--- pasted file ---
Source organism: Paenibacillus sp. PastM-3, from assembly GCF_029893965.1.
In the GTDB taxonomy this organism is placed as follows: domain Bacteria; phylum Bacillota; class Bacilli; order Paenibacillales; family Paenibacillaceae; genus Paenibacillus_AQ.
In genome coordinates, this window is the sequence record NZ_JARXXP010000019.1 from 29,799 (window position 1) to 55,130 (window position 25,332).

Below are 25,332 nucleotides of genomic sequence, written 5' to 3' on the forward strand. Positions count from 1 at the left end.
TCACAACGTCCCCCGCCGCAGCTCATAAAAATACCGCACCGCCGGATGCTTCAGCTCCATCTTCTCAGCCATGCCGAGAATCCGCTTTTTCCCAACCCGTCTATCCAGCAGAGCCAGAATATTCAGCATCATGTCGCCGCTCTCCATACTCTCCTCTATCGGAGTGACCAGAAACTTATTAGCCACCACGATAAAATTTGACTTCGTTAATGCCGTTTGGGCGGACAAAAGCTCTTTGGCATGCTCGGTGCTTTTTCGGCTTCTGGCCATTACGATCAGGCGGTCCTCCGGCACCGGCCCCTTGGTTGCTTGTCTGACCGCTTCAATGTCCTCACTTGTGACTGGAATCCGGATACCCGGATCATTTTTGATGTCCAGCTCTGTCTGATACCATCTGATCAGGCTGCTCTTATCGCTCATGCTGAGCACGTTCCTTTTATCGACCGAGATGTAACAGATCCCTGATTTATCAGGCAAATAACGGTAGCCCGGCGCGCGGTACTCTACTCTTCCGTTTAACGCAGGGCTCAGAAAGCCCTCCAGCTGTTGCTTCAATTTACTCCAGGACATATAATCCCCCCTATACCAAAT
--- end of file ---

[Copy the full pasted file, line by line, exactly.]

Source organism: Paenibacillus sp. PastM-3, from assembly GCF_029893965.1.
In the GTDB taxonomy this organism is placed as follows: domain Bacteria; phylum Bacillota; class Bacilli; order Paenibacillales; family Paenibacillaceae; genus Paenibacillus_AQ.
In genome coordinates, this window is the sequence record NZ_JARXXP010000019.1 from 29,799 (window position 1) to 55,130 (window position 25,332).

Below are 25,332 nucleotides of genomic sequence, written 5' to 3' on the forward strand. Positions count from 1 at the left end.
TCACAACGTCCCCCGCCGCAGCTCATAAAAATACCGCACCGCCGGATGCTTCAGCTCCATCTTCTCAGCCATGCCGAGAATCCGCTTTTTCCCAACCCGTCTATCCAGCAGAGCCAGAATATTCAGCATCATGTCGCCGCTCTCCATACTCTCCTCTATCGGAGTGACCAGAAACTTATTAGCCACCACGATAAAATTTGACTTCGTTAATGCCGTTTGGGCGGACAAAAGCTCTTTGGCATGCTCGGTGCTTTTTCGGCTTCTGGCCATTACGATCAGGCGGTCCTCCGGCACCGGCCCCTTGGTTGCTTGTCTGACCGCTTCAATGTCCTCACTTGTGACTGGAATCCGGATACCCGGATCATTTTTGATGTCCAGCTCTGTCTGATACCATCTGATCAGGCTGCTCTTATCGCTCATGCTGAGCACGTTCCTTTTATCGACCGAGATGTAACAGATCCCTGATTTATCAGGCAAATAACGGTAGCCCGGCGCGCGGTACTCTACTCTTCCGTTTAACGCAGGGCTCAGAAAGCCCTCCAGCTGTTGCTTCAATTTACTCCAGGACATATAATCCCCCCTATACCAAAT